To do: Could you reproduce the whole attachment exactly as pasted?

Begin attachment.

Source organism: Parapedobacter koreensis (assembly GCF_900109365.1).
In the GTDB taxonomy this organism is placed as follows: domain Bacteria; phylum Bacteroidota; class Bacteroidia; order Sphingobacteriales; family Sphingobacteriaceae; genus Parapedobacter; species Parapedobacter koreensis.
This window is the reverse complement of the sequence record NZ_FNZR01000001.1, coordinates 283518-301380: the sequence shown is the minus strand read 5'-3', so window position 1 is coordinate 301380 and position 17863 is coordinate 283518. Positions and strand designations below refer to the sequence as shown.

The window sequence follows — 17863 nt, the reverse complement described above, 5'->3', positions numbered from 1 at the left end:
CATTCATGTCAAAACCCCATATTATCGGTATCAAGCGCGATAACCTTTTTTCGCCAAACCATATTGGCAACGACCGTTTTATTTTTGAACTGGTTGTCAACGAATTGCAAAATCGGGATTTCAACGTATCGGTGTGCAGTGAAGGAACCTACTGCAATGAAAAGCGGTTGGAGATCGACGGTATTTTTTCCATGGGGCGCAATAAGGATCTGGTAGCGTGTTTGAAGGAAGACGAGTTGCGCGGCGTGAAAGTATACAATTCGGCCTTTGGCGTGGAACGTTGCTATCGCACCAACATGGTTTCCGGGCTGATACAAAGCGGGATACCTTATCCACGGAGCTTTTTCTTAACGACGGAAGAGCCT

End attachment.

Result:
Source organism: Parapedobacter koreensis (assembly GCF_900109365.1).
In the GTDB taxonomy this organism is placed as follows: domain Bacteria; phylum Bacteroidota; class Bacteroidia; order Sphingobacteriales; family Sphingobacteriaceae; genus Parapedobacter; species Parapedobacter koreensis.
This window is the reverse complement of the sequence record NZ_FNZR01000001.1, coordinates 283518-301380: the sequence shown is the minus strand read 5'-3', so window position 1 is coordinate 301380 and position 17863 is coordinate 283518. Positions and strand designations below refer to the sequence as shown.

The window sequence follows — 17863 nt, the reverse complement described above, 5'->3', positions numbered from 1 at the left end:
CATTCATGTCAAAACCCCATATTATCGGTATCAAGCGCGATAACCTTTTTTCGCCAAACCATATTGGCAACGACCGTTTTATTTTTGAACTGGTTGTCAACGAATTGCAAAATCGGGATTTCAACGTATCGGTGTGCAGTGAAGGAACCTACTGCAATGAAAAGCGGTTGGAGATCGACGGTATTTTTTCCATGGGGCGCAATAAGGATCTGGTAGCGTGTTTGAAGGAAGACGAGTTGCGCGGCGTGAAAGTATACAATTCGGCCTTTGGCGTGGAACGTTGCTATCGCACCAACATGGTTTCCGGGCTGATACAAAGCGGGATACCTTATCCACGGAGCTTTTTCTTAACGACGGAAGAGCCT